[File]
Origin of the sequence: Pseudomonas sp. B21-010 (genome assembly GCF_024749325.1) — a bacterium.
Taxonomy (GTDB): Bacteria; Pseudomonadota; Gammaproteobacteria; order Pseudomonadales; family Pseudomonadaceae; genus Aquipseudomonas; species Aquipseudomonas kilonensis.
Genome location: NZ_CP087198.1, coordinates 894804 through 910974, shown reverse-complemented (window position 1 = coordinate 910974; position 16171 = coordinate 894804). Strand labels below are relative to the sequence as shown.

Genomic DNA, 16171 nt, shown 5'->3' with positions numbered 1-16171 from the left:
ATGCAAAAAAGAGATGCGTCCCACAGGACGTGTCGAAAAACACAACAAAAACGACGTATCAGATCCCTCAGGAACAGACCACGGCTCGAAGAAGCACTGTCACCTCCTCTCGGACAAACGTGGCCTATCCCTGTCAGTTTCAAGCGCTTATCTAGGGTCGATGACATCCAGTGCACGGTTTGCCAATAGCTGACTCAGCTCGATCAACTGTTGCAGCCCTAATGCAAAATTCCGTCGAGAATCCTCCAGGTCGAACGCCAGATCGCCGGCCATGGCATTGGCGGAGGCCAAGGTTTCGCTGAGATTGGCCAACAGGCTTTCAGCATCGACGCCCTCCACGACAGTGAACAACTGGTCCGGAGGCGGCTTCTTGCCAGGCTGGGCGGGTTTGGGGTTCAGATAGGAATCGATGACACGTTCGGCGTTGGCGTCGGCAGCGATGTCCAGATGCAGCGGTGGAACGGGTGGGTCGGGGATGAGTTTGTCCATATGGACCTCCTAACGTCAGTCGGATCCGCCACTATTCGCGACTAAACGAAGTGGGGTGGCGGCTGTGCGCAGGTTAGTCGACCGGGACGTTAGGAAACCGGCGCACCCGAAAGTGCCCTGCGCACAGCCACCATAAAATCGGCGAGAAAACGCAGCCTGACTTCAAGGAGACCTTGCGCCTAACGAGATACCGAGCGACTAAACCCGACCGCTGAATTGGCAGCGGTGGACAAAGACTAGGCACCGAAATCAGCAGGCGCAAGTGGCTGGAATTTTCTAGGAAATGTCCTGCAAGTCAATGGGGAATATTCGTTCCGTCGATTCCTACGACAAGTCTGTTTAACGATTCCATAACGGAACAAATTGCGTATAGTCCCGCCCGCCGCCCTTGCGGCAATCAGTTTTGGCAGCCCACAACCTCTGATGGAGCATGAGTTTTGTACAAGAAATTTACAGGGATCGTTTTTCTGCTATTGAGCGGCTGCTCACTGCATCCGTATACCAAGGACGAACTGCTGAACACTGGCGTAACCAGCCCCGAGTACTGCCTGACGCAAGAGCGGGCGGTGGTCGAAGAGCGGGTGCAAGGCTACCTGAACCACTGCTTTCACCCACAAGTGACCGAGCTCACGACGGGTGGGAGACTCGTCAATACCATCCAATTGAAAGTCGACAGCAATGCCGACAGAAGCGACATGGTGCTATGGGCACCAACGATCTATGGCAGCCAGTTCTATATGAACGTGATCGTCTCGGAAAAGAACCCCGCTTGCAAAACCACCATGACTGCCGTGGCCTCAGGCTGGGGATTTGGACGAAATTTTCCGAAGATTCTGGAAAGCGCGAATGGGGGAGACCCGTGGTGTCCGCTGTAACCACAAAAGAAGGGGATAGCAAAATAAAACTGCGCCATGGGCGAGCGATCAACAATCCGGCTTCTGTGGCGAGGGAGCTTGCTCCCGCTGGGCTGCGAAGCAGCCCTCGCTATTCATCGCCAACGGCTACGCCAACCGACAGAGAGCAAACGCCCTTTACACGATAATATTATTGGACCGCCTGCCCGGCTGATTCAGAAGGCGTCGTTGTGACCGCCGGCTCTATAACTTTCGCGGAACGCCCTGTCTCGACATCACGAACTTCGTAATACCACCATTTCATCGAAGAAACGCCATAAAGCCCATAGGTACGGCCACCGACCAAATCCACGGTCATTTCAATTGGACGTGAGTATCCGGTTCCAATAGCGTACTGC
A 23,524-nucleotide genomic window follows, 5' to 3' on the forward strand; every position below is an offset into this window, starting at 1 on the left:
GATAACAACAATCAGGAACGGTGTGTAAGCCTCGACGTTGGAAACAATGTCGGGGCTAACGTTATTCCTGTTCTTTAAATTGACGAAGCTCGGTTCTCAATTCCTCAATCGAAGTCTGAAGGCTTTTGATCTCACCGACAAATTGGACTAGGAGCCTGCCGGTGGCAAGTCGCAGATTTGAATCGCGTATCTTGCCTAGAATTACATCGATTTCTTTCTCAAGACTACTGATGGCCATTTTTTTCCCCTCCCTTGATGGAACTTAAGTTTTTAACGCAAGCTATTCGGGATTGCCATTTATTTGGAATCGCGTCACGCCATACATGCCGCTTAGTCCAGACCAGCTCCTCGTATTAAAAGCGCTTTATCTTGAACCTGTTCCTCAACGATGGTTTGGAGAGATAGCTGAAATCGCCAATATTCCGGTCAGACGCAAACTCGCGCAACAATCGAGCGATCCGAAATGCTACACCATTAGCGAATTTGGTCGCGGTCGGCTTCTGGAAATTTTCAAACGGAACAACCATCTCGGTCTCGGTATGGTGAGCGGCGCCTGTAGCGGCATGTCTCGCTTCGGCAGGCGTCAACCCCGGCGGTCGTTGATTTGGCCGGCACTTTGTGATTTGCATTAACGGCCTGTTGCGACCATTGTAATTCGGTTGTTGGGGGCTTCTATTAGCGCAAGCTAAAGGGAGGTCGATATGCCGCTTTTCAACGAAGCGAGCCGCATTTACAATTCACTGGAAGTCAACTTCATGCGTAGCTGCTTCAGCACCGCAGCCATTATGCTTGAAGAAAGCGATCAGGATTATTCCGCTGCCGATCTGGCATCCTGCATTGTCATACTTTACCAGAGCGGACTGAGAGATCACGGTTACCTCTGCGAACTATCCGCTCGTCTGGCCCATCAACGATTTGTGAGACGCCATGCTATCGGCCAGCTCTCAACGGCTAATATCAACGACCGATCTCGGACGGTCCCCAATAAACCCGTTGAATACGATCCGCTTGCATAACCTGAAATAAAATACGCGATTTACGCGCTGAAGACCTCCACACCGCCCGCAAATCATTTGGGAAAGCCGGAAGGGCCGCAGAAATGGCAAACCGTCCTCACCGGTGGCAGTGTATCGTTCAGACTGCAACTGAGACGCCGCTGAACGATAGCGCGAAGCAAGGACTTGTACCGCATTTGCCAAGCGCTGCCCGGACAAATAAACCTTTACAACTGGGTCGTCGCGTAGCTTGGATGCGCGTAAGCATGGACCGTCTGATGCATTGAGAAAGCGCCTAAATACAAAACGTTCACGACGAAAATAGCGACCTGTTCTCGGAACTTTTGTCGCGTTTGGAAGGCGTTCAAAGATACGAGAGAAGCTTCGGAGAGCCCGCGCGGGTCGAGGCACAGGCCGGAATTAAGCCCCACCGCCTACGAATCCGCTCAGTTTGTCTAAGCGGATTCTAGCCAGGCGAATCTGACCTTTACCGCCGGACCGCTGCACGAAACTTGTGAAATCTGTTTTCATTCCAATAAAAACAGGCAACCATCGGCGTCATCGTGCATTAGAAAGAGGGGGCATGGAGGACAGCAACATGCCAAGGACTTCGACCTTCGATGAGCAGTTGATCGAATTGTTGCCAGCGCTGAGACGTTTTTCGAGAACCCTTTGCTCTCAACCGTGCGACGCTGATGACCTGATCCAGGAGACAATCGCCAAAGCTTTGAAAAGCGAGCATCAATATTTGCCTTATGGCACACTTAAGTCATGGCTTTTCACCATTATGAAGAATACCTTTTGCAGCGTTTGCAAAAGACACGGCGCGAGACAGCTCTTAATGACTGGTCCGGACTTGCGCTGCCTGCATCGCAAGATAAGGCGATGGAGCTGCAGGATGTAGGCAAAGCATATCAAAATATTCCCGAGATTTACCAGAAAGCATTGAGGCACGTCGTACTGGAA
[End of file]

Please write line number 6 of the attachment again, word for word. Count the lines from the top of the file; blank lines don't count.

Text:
A 23,524-nucleotide genomic window follows, 5' to 3' on the forward strand; every position below is an offset into this window, starting at 1 on the left: